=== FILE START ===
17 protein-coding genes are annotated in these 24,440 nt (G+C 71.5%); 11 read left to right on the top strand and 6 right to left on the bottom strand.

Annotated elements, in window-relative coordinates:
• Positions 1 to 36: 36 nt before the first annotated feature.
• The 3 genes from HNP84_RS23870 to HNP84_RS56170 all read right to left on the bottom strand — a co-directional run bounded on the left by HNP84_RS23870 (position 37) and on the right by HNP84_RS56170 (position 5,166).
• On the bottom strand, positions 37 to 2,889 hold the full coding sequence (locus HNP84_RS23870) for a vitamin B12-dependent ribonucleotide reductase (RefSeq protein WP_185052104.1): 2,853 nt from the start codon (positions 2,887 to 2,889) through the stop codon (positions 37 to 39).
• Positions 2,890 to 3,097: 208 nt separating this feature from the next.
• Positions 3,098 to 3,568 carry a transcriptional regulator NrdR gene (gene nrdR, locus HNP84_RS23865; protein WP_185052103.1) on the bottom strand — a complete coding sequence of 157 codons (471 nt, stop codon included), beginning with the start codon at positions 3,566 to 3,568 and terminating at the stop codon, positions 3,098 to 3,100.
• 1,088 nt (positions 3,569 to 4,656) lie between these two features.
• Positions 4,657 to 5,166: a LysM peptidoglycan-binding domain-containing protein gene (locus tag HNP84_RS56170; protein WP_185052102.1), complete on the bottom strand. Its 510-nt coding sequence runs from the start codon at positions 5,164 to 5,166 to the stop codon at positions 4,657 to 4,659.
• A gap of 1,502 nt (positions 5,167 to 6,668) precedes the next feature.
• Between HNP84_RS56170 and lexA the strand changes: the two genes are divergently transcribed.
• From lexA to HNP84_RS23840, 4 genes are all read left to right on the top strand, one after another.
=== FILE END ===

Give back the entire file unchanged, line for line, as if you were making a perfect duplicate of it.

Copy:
17 protein-coding genes are annotated in these 24,440 nt (G+C 71.5%); 11 read left to right on the top strand and 6 right to left on the bottom strand.

Annotated elements, in window-relative coordinates:
• Positions 1 to 36: 36 nt before the first annotated feature.
• The 3 genes from HNP84_RS23870 to HNP84_RS56170 all read right to left on the bottom strand — a co-directional run bounded on the left by HNP84_RS23870 (position 37) and on the right by HNP84_RS56170 (position 5,166).
• On the bottom strand, positions 37 to 2,889 hold the full coding sequence (locus HNP84_RS23870) for a vitamin B12-dependent ribonucleotide reductase (RefSeq protein WP_185052104.1): 2,853 nt from the start codon (positions 2,887 to 2,889) through the stop codon (positions 37 to 39).
• Positions 2,890 to 3,097: 208 nt separating this feature from the next.
• Positions 3,098 to 3,568 carry a transcriptional regulator NrdR gene (gene nrdR, locus HNP84_RS23865; protein WP_185052103.1) on the bottom strand — a complete coding sequence of 157 codons (471 nt, stop codon included), beginning with the start codon at positions 3,566 to 3,568 and terminating at the stop codon, positions 3,098 to 3,100.
• 1,088 nt (positions 3,569 to 4,656) lie between these two features.
• Positions 4,657 to 5,166: a LysM peptidoglycan-binding domain-containing protein gene (locus tag HNP84_RS56170; protein WP_185052102.1), complete on the bottom strand. Its 510-nt coding sequence runs from the start codon at positions 5,164 to 5,166 to the stop codon at positions 4,657 to 4,659.
• A gap of 1,502 nt (positions 5,167 to 6,668) precedes the next feature.
• Between HNP84_RS56170 and lexA the strand changes: the two genes are divergently transcribed.
• From lexA to HNP84_RS23840, 4 genes are all read left to right on the top strand, one after another.